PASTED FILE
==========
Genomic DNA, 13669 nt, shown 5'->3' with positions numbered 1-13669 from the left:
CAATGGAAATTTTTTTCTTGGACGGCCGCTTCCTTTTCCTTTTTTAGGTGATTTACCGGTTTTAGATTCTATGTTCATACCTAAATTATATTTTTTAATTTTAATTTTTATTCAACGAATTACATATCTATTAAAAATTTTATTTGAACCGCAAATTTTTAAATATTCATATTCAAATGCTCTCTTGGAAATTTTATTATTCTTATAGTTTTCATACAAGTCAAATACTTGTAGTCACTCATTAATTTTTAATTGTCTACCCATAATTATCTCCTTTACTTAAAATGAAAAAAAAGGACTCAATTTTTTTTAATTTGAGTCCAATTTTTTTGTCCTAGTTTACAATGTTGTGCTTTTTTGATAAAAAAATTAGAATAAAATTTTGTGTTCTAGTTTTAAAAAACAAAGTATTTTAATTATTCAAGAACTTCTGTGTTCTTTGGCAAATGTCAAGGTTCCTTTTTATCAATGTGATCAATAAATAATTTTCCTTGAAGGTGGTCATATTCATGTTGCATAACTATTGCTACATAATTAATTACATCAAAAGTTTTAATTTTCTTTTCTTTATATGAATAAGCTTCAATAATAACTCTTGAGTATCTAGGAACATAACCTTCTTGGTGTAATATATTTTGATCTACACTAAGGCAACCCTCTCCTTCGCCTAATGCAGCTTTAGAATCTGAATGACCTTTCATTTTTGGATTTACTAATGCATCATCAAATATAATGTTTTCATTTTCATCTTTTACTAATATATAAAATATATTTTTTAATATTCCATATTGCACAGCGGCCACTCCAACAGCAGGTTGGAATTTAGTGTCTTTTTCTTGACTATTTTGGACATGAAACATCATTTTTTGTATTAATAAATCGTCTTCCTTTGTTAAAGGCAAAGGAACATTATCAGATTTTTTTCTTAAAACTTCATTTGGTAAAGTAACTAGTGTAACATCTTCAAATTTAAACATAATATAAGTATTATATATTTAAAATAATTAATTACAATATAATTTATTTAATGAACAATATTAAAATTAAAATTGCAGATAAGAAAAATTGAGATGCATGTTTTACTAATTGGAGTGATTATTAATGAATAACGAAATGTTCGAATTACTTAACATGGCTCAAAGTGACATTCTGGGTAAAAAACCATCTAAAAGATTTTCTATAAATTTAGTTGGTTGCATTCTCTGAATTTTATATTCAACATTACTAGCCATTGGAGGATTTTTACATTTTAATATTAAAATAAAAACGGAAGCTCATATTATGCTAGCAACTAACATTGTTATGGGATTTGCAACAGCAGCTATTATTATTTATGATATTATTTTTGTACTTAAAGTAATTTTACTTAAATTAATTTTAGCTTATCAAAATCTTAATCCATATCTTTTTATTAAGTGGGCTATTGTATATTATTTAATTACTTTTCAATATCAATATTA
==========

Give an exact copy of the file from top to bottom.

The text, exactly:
Genomic DNA, 13669 nt, shown 5'->3' with positions numbered 1-13669 from the left:
CAATGGAAATTTTTTTCTTGGACGGCCGCTTCCTTTTCCTTTTTTAGGTGATTTACCGGTTTTAGATTCTATGTTCATACCTAAATTATATTTTTTAATTTTAATTTTTATTCAACGAATTACATATCTATTAAAAATTTTATTTGAACCGCAAATTTTTAAATATTCATATTCAAATGCTCTCTTGGAAATTTTATTATTCTTATAGTTTTCATACAAGTCAAATACTTGTAGTCACTCATTAATTTTTAATTGTCTACCCATAATTATCTCCTTTACTTAAAATGAAAAAAAAGGACTCAATTTTTTTTAATTTGAGTCCAATTTTTTTGTCCTAGTTTACAATGTTGTGCTTTTTTGATAAAAAAATTAGAATAAAATTTTGTGTTCTAGTTTTAAAAAACAAAGTATTTTAATTATTCAAGAACTTCTGTGTTCTTTGGCAAATGTCAAGGTTCCTTTTTATCAATGTGATCAATAAATAATTTTCCTTGAAGGTGGTCATATTCATGTTGCATAACTATTGCTACATAATTAATTACATCAAAAGTTTTAATTTTCTTTTCTTTATATGAATAAGCTTCAATAATAACTCTTGAGTATCTAGGAACATAACCTTCTTGGTGTAATATATTTTGATCTACACTAAGGCAACCCTCTCCTTCGCCTAATGCAGCTTTAGAATCTGAATGACCTTTCATTTTTGGATTTACTAATGCATCATCAAATATAATGTTTTCATTTTCATCTTTTACTAATATATAAAATATATTTTTTAATATTCCATATTGCACAGCGGCCACTCCAACAGCAGGTTGGAATTTAGTGTCTTTTTCTTGACTATTTTGGACATGAAACATCATTTTTTGTATTAATAAATCGTCTTCCTTTGTTAAAGGCAAAGGAACATTATCAGATTTTTTTCTTAAAACTTCATTTGGTAAAGTAACTAGTGTAACATCTTCAAATTTAAACATAATATAAGTATTATATATTTAAAATAATTAATTACAATATAATTTATTTAATGAACAATATTAAAATTAAAATTGCAGATAAGAAAAATTGAGATGCATGTTTTACTAATTGGAGTGATTATTAATGAATAACGAAATGTTCGAATTACTTAACATGGCTCAAAGTGACATTCTGGGTAAAAAACCATCTAAAAGATTTTCTATAAATTTAGTTGGTTGCATTCTCTGAATTTTATATTCAACATTACTAGCCATTGGAGGATTTTTACATTTTAATATTAAAATAAAAACGGAAGCTCATATTATGCTAGCAACTAACATTGTTATGGGATTTGCAACAGCAGCTATTATTATTTATGATATTATTTTTGTACTTAAAGTAATTTTACTTAAATTAATTTTAGCTTATCAAAATCTTAATCCATATCTTTTTATTAAGTGGGCTATTGTATATTATTTAATTACTTTTCAATATCAATATTA